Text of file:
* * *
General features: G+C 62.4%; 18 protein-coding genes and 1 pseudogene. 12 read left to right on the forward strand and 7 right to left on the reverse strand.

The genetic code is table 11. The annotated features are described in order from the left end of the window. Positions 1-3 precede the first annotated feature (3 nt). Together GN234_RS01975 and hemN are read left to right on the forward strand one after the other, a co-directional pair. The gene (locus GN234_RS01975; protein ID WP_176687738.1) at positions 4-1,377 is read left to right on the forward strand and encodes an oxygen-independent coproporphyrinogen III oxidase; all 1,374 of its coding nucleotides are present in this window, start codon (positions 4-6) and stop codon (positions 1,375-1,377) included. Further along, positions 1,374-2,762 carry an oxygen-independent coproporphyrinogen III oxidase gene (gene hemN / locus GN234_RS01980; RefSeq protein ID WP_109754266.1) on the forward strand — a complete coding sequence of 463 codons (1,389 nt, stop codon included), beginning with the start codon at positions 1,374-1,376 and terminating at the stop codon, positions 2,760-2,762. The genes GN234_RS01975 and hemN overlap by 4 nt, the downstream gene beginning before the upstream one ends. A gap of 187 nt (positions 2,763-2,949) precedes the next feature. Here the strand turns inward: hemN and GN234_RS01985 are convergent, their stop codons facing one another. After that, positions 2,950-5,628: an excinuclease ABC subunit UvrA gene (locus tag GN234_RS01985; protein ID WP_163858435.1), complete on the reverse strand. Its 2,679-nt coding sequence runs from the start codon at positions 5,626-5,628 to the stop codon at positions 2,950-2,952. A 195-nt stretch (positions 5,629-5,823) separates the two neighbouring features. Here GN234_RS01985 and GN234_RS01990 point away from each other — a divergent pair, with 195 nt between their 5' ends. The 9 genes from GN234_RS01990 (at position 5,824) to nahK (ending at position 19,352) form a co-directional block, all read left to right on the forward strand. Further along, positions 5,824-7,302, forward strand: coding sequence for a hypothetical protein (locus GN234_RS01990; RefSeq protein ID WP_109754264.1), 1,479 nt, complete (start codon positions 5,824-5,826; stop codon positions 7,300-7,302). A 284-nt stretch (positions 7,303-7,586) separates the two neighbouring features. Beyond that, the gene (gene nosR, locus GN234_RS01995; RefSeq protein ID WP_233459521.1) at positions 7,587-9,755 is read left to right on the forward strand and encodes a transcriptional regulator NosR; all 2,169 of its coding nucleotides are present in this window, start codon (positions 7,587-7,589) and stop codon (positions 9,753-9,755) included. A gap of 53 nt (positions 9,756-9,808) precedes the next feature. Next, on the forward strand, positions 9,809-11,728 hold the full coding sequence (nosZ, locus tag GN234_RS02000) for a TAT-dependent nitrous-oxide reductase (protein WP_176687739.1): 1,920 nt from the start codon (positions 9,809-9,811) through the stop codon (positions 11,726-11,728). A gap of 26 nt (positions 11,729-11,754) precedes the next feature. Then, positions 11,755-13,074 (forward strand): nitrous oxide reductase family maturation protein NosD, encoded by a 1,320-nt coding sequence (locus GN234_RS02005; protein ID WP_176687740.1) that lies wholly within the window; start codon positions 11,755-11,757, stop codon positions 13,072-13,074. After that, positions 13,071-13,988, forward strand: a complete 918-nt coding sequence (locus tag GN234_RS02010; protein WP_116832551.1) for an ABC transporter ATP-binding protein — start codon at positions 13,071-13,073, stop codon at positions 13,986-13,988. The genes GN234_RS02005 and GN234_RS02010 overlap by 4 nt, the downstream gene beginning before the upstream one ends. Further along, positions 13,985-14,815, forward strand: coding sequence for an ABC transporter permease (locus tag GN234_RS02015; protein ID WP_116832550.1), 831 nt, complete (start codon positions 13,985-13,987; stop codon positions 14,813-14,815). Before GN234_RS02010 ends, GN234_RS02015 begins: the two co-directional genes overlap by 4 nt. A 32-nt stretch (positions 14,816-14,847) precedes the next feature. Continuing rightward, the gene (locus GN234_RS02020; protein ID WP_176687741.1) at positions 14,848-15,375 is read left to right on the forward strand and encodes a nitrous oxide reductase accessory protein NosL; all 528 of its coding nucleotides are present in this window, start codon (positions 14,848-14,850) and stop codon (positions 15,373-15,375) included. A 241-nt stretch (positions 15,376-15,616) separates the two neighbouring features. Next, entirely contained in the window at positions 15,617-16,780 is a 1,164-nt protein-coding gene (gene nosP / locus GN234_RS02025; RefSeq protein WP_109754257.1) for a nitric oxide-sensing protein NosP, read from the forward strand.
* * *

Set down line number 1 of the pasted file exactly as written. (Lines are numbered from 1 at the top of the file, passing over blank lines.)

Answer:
General features: G+C 62.4%; 18 protein-coding genes and 1 pseudogene. 12 read left to right on the forward strand and 7 right to left on the reverse strand.